"Most athletes suffer from fatigue due to travel and poor recovery," Dr. Charles Samuels tells VICE Sports. "We know that sleep-deprived humans are not as attentive,"
Dr. Samuels previously advised former Calgary Flames GM Jay Feaster about the importance of proper sleep and recovery for professional athletes. He has also worked for the Canadian Olympic Committee under the Own the Podium program and has managed the sleep recovery and travel for the Canadian Olympic teams.
A lack of sleep due to an exhaustive travel schedule may not necessarily directly lead to injuries, but if a lack of sleep leads to a lack of attention and focus during a game, the risk of injuries could certainly increase. This threat is only compounded by the speed and intensity in which the modern NHL game is played at.
"There's a ceiling effect," says Dr. Samuels. "There's only so much stimulus you can push into the system when you have a sleep-deprived brain. The brain won't react anymore."
So in short: no amount of smelling salts can prevent players from not being as mentally alert late in the season. And as the NHL continues to rely more on its star power to sell its product, a reduction in the visibility of that talent could only hurt the league's continued growth.
"It's tough to sleep," says Parenteau of the late months of the regular season. "Especially when you land late and you have to be up early. It's a grind. And as you get older, it doesn't get any easier."
As the game continues to move toward a speed-driven product, an 82-game regular season could become a player safety issue. Few things inspire change like player safety, but there would be other benefits to a shorter regular season.
It's all but a given that the NHL will soon expand to one or possibly two more markets. This will lead to a dilution in talent league-wide, which could make March games for teams out of playoff contention that much less of a draw. Although the Carolina Hurricanes had an NHL-worst average attendance of 12,203 this season that number fell as low as 10,743 for a March 8, 4-3 Canes win against the Ottawa Senators.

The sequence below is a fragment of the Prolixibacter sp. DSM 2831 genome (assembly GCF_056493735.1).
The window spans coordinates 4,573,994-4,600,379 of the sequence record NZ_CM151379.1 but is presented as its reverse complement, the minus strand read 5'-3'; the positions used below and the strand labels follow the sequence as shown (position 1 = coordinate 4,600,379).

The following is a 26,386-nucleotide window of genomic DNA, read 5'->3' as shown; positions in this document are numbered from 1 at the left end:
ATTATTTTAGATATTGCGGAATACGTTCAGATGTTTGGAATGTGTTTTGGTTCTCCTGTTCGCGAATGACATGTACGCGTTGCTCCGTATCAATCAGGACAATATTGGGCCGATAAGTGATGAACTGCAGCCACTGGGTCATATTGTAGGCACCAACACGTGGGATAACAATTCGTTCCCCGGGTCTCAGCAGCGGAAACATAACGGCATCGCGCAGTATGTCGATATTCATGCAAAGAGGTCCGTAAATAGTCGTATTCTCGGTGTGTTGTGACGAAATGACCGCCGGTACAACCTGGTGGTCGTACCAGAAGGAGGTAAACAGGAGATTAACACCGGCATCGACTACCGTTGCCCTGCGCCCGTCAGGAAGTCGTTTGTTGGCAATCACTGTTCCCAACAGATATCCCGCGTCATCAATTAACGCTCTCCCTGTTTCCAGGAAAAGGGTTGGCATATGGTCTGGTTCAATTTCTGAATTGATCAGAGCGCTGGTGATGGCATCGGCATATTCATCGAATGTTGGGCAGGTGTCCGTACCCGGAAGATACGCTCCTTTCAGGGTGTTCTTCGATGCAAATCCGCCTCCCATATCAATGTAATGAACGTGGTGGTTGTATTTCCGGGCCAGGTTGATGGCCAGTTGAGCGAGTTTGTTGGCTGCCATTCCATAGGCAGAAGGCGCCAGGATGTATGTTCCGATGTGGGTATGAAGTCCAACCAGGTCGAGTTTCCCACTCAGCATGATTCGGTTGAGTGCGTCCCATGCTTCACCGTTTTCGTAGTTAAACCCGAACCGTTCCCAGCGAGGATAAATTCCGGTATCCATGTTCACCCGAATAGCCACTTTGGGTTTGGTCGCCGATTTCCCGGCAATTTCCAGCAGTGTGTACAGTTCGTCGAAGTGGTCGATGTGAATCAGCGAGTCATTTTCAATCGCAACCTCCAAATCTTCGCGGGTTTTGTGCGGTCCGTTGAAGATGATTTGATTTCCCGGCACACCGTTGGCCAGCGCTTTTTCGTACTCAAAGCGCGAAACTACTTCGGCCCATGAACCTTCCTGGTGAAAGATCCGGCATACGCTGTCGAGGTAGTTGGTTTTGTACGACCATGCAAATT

By March, many fans have turned their attention toward the playoffs, and games between middling teams already out of playoff contention won't be able to garner the necessary attention league-wide. It's bad enough right now that failing teams have to endure weeks of talk about tanking and what could happen next season. By eliminating a month's worth of games, the NHL would also increase the probability of more teams staying in the playoff hunt, and hopefully less tanking as well. High draft picks in the first round would become less of a reward and more of a consolation prize.
There are even more reasons that could be explored: Why does the NHL continue to have games into June and compete against Major League Baseball for viewership? The casual fan may continue to find it hard to become enthused about the league's most important hockey that far into summer.
Is the continued revenue from regular-season games just too high to turn away from, even if it means having teams play games in March without many of its stars? The influx of cash from the expansion fee (rumoured to be around $500 million) would be distributed among existing NHL teams, so in the short term, it could be worth examining the viability of a shorter season. Reducing the number of games played would increase the importance of each game and it's likely that some owners would parlay that into increased ticket prices.
The NHL is growing in popularity and as a business will likely grow, as well. But like any business, as it grows, there could be concerns about the quality of its product becoming compromised.
But nothing will make the NHL want to shorten its season more than if the health, and visibility of its star players continues to decline.